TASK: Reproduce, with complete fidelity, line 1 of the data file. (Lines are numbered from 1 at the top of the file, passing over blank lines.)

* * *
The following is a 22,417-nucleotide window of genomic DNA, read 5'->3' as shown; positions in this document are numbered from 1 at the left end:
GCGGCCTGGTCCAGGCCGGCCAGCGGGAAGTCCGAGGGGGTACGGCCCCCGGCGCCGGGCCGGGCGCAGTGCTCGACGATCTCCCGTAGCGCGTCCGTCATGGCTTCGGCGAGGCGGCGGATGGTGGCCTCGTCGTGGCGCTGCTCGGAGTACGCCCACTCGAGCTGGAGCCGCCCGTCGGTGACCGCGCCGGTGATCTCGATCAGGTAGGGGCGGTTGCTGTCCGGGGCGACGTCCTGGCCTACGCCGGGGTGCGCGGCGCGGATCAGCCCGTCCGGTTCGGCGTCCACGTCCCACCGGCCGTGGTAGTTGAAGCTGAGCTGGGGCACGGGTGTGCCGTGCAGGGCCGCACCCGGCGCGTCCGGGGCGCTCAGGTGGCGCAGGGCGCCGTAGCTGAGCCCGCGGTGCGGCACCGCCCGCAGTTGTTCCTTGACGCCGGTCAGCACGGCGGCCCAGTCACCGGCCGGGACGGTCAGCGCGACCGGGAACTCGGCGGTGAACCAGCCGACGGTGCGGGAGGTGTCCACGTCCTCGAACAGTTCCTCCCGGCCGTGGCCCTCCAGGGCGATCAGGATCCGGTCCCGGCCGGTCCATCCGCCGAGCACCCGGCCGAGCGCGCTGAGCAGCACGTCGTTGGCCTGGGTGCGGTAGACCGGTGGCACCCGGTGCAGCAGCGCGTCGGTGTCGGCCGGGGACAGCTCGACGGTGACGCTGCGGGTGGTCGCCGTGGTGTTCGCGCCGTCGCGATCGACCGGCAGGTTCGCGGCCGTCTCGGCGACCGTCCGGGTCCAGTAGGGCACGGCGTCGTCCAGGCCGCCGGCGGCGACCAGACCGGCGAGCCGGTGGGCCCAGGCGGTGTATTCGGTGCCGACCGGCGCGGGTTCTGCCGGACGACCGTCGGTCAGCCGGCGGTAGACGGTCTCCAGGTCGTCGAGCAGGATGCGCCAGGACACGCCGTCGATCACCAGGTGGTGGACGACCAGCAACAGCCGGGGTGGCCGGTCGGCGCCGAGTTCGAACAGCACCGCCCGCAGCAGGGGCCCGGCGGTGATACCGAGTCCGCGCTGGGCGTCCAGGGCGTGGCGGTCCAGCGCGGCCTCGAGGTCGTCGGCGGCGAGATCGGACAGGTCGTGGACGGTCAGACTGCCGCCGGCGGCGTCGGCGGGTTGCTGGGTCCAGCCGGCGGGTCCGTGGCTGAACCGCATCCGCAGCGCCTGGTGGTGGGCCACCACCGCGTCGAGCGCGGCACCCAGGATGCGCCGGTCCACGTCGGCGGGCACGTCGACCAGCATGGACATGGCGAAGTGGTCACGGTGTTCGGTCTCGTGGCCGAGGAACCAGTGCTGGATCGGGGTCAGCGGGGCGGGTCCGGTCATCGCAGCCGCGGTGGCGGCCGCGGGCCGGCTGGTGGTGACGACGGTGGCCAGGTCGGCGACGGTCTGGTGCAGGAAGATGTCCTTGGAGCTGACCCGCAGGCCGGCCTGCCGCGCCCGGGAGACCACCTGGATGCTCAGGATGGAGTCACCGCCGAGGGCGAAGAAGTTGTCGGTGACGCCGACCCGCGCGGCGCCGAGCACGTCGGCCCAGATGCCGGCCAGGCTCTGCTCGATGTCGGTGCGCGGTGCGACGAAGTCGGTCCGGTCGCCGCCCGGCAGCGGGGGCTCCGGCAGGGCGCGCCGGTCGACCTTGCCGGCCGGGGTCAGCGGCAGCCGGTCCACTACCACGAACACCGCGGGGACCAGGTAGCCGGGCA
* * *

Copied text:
The following is a 22,417-nucleotide window of genomic DNA, read 5'->3' as shown; positions in this document are numbered from 1 at the left end: